I was recently searching for “sprint broadband” and “Mac OS X” and noticed a very interesting problem: the matches I got from both Google and Yahoo were incorrect because the matching pages included “Mac OS X” in the editorial and were also matching on “sprint broadband”, but ephemerally: they were advertising or sponsor information and no longer appear on the page.
There are a couple of reasons this happens, notably the inevitable delay between when a page is indexed in a search engine and when that cached or analyzed copy is updated due to changes on the site, but the bigger problem is that neither Google nor Yahoo can differentiate between the editorial on a Web page and the advertising.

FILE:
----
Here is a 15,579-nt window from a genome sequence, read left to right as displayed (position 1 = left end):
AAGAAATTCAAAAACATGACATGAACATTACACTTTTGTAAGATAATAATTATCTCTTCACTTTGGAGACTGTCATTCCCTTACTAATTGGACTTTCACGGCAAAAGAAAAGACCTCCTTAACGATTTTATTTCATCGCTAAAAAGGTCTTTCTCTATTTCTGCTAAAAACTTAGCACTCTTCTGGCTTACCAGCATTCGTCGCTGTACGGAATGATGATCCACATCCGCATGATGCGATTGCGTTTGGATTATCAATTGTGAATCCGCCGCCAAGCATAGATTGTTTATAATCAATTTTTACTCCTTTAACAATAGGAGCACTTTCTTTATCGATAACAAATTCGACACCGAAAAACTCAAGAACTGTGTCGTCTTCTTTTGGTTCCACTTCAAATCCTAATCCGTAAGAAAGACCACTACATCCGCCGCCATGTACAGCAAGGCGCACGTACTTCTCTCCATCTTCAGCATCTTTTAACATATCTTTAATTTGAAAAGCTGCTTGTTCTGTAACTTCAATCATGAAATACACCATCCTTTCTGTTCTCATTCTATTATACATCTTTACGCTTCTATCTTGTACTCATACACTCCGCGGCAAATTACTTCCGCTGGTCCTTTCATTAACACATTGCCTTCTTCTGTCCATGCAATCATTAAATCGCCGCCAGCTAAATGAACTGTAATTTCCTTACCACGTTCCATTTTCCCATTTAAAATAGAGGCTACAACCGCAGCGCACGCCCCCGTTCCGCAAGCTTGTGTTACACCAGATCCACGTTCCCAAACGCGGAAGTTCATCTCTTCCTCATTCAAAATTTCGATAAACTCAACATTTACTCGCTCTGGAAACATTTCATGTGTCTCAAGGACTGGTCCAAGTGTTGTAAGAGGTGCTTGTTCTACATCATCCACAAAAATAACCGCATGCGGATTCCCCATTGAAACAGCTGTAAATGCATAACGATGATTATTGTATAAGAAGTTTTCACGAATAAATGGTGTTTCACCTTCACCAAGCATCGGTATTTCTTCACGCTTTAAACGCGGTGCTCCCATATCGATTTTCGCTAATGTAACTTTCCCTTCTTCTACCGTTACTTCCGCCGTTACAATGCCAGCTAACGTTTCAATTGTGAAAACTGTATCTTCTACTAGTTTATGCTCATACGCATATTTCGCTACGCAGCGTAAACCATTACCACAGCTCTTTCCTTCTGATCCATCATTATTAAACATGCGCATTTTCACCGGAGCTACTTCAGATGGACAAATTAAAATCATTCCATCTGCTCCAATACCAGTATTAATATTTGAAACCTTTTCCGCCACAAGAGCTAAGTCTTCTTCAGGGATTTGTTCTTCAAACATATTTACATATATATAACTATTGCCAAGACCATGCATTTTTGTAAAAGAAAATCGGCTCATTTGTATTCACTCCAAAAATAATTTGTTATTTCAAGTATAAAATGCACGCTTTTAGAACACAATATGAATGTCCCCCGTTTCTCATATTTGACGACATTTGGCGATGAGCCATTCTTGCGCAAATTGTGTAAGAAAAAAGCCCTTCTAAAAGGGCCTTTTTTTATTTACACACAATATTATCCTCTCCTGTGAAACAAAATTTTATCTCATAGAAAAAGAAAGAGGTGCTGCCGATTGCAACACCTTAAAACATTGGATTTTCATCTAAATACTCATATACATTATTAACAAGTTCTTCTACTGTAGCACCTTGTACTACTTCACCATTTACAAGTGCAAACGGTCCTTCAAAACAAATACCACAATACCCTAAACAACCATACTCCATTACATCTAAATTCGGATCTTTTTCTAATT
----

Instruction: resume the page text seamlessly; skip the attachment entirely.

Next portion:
In my book, that’s a problem, and a search on the matching phrase “connect at blazing speeds with the sprint mobile broadband card.” you’ll doubtless be surprised just how many matches there are!
At least Microsoft caught the problem (or just lucked out and didn’t see the Sprint advertising on the page): their Live Search did not show the same erroneous results from Infoworld.com as one of the top three matches.
As i say in my main blog post about this subject — Why can’t Google differentiate editorial from advertising? — the problem is just a matter of expectations more than anything. I rely on Google to offer up good matches to searches and this was a failure on their algorithm, one that’s repeated at Yahoo.
What do you think? Is it critical for search engines to differentiate between editorial and advertising when analyzing and scoring the content of a page?